The story of the minotaur is an old myth from ancient Greece. He had a bulls head with the body of a man. His mother was Queen Pasiphae of Crete, King Minos’s wife. King Minos had to sacrifice a bull to Poseiden on sometimes, and one day when Posieden gave King Minos the most precious bull to sacrifice to him, King Minos couldn’t give up such a beautiful creature. Poseiden was not happy. He made Pasiphae have a lust for the bull he gave to Minos, and she had intercourse with it. When she gave birth to the bulls baby, she realized he was half bull.
The minotaur lived in the twisting maze of the labyrinth which was built by Daedalus for king Minos, and was offered a regular sacrifice of maidens and youths to satisfy the minotaurs hunger.The Athenians eventually killed his son Androgeus, according to Catullus Athens was compelled by the cruel plague ‘to pay the penalties for killing his son.’ To end the dreadful plague, king Aegeus of Athens had to send young girls and unwed men to the labyrinth to feed the beast. King Minos commanded seven Athenian youths and seven maidens taken by lots to be sent to the minotaur every ninth year.
When the third sacrifice arrived to the labyrinth, the son of king Aegeus, Theseus, volunteered to slay the flesh eating beast. A promise was made to his father by him, if he survived, he would put up a white sail, and if he died, his crew would put up a black sail. As Theseus began his journey, King Minos’s daughter, Ariadne fell in love with Theseus. She helped him find his way to the Labyrinth, but she was also told where it was.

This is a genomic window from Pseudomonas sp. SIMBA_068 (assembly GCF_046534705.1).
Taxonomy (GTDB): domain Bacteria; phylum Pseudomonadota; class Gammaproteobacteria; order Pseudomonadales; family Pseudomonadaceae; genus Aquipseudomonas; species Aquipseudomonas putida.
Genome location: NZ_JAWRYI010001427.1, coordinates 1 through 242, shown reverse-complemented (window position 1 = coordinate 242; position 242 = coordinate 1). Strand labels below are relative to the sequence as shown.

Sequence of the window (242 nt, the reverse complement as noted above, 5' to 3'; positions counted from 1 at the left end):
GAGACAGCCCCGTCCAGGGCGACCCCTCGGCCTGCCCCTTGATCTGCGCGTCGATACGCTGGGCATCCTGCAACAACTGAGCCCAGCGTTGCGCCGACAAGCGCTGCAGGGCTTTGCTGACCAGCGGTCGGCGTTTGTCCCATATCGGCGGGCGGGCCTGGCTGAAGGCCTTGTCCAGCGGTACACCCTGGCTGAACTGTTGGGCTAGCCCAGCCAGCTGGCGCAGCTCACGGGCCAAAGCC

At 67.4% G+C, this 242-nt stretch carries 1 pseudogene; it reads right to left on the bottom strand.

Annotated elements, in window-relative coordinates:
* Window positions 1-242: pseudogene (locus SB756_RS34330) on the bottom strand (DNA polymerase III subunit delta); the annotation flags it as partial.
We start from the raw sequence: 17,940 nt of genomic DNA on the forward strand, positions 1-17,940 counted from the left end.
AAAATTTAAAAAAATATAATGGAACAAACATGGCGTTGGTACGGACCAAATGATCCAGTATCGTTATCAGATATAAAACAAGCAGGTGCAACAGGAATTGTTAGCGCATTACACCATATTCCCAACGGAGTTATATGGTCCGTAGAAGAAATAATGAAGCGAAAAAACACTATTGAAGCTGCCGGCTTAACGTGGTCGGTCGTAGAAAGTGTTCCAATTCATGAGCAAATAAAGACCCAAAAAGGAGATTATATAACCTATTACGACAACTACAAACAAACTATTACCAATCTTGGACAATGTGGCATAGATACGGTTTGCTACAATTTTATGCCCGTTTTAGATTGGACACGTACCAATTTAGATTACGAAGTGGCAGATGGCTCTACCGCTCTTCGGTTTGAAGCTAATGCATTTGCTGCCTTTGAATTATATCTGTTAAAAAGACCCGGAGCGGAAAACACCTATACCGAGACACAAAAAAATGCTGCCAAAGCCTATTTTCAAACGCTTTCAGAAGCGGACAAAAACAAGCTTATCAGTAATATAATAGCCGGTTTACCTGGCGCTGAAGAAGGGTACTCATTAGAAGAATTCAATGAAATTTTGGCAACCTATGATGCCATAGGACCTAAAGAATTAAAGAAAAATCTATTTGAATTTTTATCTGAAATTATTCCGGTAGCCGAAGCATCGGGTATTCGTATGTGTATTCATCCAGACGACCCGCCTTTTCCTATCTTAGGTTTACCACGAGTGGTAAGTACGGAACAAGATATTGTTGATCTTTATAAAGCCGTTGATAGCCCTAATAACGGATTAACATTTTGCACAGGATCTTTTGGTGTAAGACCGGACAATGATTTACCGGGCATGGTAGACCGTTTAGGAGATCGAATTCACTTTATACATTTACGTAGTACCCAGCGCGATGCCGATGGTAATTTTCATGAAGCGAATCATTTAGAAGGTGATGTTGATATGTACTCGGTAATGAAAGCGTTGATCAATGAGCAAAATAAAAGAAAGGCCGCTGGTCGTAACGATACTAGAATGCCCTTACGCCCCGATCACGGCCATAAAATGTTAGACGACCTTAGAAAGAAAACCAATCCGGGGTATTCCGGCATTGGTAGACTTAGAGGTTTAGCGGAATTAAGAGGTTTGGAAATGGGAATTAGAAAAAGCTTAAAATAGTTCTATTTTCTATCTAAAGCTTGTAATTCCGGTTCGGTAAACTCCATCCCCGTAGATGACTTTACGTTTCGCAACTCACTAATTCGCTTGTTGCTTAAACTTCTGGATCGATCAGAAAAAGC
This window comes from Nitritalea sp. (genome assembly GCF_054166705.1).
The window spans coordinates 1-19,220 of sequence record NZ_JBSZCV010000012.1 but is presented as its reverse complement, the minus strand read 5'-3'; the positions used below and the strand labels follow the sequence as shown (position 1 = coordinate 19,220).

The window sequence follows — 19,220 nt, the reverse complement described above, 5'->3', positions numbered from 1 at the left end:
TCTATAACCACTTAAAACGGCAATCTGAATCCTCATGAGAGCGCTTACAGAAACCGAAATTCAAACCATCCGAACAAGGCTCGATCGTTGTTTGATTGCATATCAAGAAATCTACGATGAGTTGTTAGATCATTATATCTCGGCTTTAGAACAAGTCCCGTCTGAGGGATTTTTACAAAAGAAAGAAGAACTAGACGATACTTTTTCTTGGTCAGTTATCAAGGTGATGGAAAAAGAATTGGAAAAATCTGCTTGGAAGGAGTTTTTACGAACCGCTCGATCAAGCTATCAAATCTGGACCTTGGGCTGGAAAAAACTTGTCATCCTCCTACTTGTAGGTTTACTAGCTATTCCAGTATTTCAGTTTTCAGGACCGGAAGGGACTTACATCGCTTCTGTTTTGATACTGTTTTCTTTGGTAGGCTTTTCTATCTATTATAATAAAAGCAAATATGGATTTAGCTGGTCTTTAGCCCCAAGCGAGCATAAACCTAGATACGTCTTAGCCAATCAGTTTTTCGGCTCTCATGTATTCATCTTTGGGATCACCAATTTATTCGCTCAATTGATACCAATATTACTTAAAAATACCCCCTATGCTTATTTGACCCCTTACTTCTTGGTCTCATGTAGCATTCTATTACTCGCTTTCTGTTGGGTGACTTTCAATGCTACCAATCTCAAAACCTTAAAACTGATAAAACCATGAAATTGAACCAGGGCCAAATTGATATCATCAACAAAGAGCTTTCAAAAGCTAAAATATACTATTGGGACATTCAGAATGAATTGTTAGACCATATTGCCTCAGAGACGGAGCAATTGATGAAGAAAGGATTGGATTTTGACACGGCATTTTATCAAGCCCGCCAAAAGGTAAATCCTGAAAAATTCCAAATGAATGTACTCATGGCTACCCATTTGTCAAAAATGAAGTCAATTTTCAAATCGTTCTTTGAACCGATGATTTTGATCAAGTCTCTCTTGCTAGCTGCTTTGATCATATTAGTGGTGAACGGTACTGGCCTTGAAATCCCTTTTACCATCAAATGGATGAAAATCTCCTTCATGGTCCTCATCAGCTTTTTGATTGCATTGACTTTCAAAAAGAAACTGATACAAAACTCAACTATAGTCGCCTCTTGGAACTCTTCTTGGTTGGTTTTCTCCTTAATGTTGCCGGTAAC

As Theseus made his way into the twisting maze, Ariadne gave him a ball of thread to unwind so he could find his way back. Almost hysterical, the brave Theseus walked gently through the Labyrinth, alert. Once he found the Minotaur, he cut its bull head off. Theseus led the terrified Athenians back out of the labyrinth. When he made his way back to Athens, he had forgotten to put his sails back up. Theseus was thought to have died, and as a result his father jumped of the cliff into the ocean to kill himself.
Meanwhile, Daedalus and his son Icarus had been imprisoned by King Minos, because Daedalus had given Ariadne clues of where the Labyrinth was. But Daedalus hatched a plan. He made two pairs of wings made of wax, one for his son and another for him. Once they were finished, they flew out the sell to escape. Daedalus warned his son not to fly to close to the son, for his wings would melt. But Icarus had a rush of adrenaline, and out of excitement flew high up, though too close to the sun. Icarus’s wings melted, and he fell with his melting wings into the sea, taking his last breath.